The workplace is constantly evolving. More companies are exploring alternative working situations and this includes remote work set-ups.
What is remote work? This refers to an arrangement where employees are not required to report to a specific place to do their work.
Before the COVID-19 pandemic hit, there was already a steady rise in businesses that operated with remote teams. In fact, in 2019, business analysts predicted that approximately 70% of employees will work remotely for at least one week each month by 2025.
Work from home arrangements are even more popular these days with stay at home orders implemented across the world. So it’s more important than ever to invest in the skills and tools you need to effectively manage remote workers.
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9 Tips For Managing Remote Workers
1. Trust Your Employees
Remote set-ups won’t work if the manager can’t trust their employees to get the job done. Unlike regular workplaces, it’s very difficult to micromanage employees when they are working remotely.
On top of that, micromanagement can be costly in the long run. Studies show that it can lower productivity and increase turnover.
If you can’t trust an employee to work without supervision, then remote work may not be the best set-up for them.
With trust comes flexibility which is essential in any successful remote working relationship. It gives your employees the space to figure out how they’re going to meet their goals. Who knows, they may come up with something innovative!
Tip: If you’re in the process of hiring remote workers, make sure you look for self-starters! These are people who are intrinsically motivated to get the job done even if they aren’t being supervised.
2. Establish Goals
In any kind of organization, it’s always important for managers to establish and communicate goals to their employees. Otherwise, it’ll be difficult for them to prioritize the right tasks and stay focused.
This is even more important for remote employees.
Even if they’re working from home, remote employees need to understand the roles they play in the organization and how they contribute to the company’s long-term goals.
It’s also equally important to set clear and attainable short-term goals for all of your employees. That way, there won’t be any confusion when it comes to deliverables and deadlines.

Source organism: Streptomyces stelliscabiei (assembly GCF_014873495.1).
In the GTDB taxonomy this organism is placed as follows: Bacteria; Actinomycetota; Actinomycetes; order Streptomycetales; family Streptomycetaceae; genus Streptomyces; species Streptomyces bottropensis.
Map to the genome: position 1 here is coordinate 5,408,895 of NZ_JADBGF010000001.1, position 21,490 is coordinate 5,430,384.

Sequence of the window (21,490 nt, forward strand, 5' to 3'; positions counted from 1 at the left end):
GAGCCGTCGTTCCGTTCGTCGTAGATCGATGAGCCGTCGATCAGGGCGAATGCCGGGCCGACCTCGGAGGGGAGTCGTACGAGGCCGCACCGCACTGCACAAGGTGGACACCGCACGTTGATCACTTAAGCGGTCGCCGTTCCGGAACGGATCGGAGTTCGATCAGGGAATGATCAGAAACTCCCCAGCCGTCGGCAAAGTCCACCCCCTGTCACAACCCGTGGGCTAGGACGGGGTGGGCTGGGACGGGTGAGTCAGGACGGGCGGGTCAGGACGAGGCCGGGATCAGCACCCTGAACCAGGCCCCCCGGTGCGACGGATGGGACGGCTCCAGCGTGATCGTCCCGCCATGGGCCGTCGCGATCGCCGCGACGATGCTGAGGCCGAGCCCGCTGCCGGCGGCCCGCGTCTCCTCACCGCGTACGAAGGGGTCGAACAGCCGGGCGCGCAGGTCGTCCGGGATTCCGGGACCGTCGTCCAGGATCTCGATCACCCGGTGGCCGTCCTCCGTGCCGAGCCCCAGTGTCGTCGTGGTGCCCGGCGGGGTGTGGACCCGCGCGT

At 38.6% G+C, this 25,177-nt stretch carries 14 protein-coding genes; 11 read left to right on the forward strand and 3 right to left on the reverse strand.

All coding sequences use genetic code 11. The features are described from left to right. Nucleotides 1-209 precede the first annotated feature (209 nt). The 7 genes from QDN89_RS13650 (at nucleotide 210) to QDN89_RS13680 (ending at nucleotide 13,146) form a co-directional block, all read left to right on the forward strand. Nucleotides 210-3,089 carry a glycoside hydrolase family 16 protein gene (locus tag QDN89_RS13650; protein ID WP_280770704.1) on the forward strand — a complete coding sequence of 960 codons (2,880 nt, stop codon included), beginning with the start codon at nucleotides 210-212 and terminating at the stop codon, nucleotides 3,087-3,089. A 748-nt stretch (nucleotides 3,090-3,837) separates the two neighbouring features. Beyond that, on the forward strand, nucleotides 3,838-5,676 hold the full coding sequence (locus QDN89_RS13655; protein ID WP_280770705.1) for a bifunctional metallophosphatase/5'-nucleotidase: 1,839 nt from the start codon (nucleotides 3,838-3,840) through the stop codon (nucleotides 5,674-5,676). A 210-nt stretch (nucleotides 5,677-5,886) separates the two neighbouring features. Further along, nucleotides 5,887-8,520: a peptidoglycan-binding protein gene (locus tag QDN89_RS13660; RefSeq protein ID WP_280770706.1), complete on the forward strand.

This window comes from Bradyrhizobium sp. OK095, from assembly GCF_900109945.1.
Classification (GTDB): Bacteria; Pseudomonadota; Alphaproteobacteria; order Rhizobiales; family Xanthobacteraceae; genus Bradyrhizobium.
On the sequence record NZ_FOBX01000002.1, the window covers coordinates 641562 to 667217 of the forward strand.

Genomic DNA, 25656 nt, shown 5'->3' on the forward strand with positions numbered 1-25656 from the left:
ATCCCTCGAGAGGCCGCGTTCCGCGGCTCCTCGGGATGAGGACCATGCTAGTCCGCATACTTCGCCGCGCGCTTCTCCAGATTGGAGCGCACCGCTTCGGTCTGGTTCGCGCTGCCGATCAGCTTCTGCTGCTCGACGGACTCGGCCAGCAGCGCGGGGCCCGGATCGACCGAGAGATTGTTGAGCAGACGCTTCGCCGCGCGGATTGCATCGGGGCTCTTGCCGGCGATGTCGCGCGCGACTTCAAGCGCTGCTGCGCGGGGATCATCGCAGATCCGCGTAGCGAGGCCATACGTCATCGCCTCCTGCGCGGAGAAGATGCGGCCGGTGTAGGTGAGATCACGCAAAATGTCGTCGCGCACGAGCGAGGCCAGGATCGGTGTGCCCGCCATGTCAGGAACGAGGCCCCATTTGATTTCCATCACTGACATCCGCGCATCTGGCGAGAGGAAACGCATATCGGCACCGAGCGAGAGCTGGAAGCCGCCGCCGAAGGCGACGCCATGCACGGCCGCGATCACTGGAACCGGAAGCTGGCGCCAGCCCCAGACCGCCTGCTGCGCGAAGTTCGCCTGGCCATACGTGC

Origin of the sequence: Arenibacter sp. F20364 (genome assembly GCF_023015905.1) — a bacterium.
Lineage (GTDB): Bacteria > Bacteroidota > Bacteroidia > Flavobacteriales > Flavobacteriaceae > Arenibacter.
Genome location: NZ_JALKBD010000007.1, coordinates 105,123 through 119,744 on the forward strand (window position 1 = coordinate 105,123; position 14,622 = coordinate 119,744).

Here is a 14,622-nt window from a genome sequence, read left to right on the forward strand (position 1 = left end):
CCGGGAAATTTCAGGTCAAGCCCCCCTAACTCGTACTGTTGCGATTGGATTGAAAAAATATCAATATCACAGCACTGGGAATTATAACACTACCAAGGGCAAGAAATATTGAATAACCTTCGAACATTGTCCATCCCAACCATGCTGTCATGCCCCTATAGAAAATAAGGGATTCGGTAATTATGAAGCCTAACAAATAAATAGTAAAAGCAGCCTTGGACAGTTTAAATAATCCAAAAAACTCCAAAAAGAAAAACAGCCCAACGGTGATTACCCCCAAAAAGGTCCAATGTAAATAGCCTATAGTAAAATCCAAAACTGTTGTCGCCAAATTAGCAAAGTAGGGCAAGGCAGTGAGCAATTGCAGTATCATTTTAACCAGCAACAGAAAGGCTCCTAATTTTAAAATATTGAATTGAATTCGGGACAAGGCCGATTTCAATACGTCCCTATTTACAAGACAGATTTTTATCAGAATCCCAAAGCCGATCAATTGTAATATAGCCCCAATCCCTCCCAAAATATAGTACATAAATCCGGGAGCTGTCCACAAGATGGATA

Tip: Clarity is essential when communicating goals to your team. Make sure your goals are well-defined, specific, and measurable.
3. Set Expectations
Goals will tell your employees what they need to achieve, but it’s just as important to establish clear expectations. Your expectations will provide your employees with parameters to work with.
Work expectations naturally differ in each organization, but they normally touch on the following issues:
- Work schedule - number of work hours employees are expected to render. Depending on the agreement, employees can have a fixed or flexible work schedule.
- Communication strategies - acceptable modes and channels of communication.
- Group dynamics - the degree of interdependence in the workplace. Some organizations value collaboration more than others.
- Meeting norms - frequency and flow of team meetings.
In a traditional office, many of these expectations are probably left unspoken. It’s easier to figure out a company’s culture when you’re actually there. But when you’re managing employees remotely, many things that usually go unsaid need to be made explicit.
4. Adjust Communication Strategies
Lack of information and communication breakdown is a common problem among remote workers. That’s why managers need to adjust communication strategies when leading a remote workforce.
There are many non-verbal communication cues we take for granted. For instance, tone and hand gestures—without them, things can get lost in translation. It’s important to keep this in mind, especially when you’re giving feedback or constructive criticism.
Apart from these, a lot of productive discussions can take place during unofficial in-office chats. To make up for the lack of face-to-face interactions, try to maximize other communication channels.
Emails are standard in many businesses and organizations, but many users reserve emails for more official correspondences. Instant messaging is a great channel for quick follow-ups, daily check-ins, or simple questions.
There are even free business communication platforms like Slack and Telegram.
Video conferencing is a great way to encourage social interaction. When cameras are turned on, it’s easier to make a connection with your team.